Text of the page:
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The Development Scam

The Development Scam

I’ve seen so many online scams in the world and none bigger then convincing domain investors that they should build out a website for each of their assets. I put the “build-out” strategy out there as a scam because so many investors have fallen for the trap.

What normally happens is that an investor looks at their portfolio and says, “WOW! Look at all these awesome domain! If I could build out 1,000 websites then I will make a killing!”

What’s actually happened is that the investor has drunk the kool-aid that all you need is a good domain and you’ll have a great business. Heck, that’s why all the domains in their portfolio are worth at least $200K each. If you build a business with a great domain then it’s an unstoppable combination and people will flock to the website.

I hate to rain on many investors parade but that’s just not going to happen. For a start, you can’t build 1,000 domains out and expect to seriously run them as businesses. From a management time perspective there are 40 hours in the week divided by 1,000 domains mean that you can only spend just over 2 mins per week on each domain. In other words, you can probably look at the website, think about making a change and not have the time to do it.

Just because you have a great domain doesn’t mean the target market will jump onboard. People tend to be pretty sceptical and giving out their email address in a sign-up process is a major event for them. Unless you are actually running a real business then trying to get them to actually part with some cash then the odds of doing so are next to zero.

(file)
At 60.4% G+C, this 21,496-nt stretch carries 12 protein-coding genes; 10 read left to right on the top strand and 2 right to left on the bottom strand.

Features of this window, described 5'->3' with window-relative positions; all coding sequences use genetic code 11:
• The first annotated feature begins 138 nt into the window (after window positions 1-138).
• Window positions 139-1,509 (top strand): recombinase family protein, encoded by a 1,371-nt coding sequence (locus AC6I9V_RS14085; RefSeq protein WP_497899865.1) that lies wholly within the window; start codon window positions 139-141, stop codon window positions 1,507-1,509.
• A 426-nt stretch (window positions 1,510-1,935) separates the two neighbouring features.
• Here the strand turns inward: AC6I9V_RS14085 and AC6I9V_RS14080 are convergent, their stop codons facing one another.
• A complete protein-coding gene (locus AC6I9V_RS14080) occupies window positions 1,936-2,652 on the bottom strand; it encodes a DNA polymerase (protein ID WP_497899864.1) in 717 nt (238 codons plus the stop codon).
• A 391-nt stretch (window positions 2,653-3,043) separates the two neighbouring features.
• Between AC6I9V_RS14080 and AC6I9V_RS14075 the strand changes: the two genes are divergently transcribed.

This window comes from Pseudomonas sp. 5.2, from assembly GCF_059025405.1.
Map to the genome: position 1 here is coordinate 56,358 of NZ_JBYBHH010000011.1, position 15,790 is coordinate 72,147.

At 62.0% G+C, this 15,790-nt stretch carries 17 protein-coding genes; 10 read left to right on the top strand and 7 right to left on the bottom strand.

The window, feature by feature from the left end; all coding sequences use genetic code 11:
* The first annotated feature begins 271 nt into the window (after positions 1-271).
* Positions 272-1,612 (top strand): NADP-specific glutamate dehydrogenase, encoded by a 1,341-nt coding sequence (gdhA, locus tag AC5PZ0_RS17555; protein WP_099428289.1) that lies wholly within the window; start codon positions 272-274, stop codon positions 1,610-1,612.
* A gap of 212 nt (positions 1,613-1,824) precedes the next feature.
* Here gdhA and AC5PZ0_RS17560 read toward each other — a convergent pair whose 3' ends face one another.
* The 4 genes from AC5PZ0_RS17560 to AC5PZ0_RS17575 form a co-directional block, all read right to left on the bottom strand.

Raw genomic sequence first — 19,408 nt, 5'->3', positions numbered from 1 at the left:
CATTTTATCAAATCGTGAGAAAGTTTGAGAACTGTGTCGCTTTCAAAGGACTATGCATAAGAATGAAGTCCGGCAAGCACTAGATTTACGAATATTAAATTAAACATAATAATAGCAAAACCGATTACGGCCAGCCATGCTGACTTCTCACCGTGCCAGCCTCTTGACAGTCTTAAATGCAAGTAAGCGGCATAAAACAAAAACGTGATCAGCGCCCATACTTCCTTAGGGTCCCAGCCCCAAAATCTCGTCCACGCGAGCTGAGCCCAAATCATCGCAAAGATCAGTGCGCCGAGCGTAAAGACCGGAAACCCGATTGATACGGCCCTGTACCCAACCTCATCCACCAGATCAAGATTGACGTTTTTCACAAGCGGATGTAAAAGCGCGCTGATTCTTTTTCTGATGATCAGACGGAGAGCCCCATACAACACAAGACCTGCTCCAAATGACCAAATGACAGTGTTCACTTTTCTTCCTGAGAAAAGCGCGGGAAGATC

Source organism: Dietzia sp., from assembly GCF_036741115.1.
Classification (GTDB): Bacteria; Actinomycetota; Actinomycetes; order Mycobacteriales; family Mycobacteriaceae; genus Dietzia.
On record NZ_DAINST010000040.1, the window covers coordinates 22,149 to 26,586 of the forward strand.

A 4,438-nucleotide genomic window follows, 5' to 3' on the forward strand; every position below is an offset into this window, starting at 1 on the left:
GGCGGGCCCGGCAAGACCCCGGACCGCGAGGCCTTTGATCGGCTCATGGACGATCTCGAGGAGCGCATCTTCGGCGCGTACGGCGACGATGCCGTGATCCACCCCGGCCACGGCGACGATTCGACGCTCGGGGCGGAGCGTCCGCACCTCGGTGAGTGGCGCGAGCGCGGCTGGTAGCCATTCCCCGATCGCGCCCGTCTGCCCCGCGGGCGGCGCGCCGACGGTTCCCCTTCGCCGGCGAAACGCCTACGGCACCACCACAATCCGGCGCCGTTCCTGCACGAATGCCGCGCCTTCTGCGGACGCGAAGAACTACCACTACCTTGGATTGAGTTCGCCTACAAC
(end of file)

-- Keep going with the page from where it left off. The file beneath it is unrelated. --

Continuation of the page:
This means that you need to develop a brand. Why do you need a brand? People trust brands that consistently provide them with value. Branding is not just about a logo. It’s the whole essence and ethos of the company that is behind the brand. Coke isn’t just about a beverage, it’s about fun and a lifestyle. Apple is about technology that is artistic, sophisticated and easy to use.

The challenge with developing a new brand is that it takes effort, time and money. No matter what you do on the advertising front developing a quality brand demands that you produce a consistent message on a regular basis. Sure, there are some exceptions but let’s leave them as outliers.

If you only have just over 2 minutes for each domain how the heck are you going to develop a brand? You just can’t do it.

Right now I’m developing my own brand as a science fiction author and to be quite honest with you it’s REALLY hard work. It takes so much time and the rewards are next to nothing but what I do know is that if I’m consistent then over time I’ll get there.

Last year I spoke with a guy who had developed over 5,000 travel websites. He’d literally spent millions of dollars building systems and putting it all together. He didn’t make a cracker, let alone get a sensible ROI and has now dropped just about every domain. This should be a big warning to everyone that has similar thoughts.

The problem is that it’s all about the traffic. The purpose of a brand is to attract the right traffic to your website and encourage them to spend/transact/read or whatever. The goal of developing a brand is to lower your acquisition cost and get the revenue up as people are confident in what you are offering is what they want.

When I say it’s all about the traffic I really mean it. You can build the most awesome series of websites for your domains that mankind has ever seen and if you don’t have the traffic then it won’t be long until they are mothballed. Coining Rick Schwartz, traffic is business!

It’s the rare domain that has enough traffic that allows it to naturally grow over time into a sustainable business. By sustainable I mean a business that will allow a person to work in it at least part-time.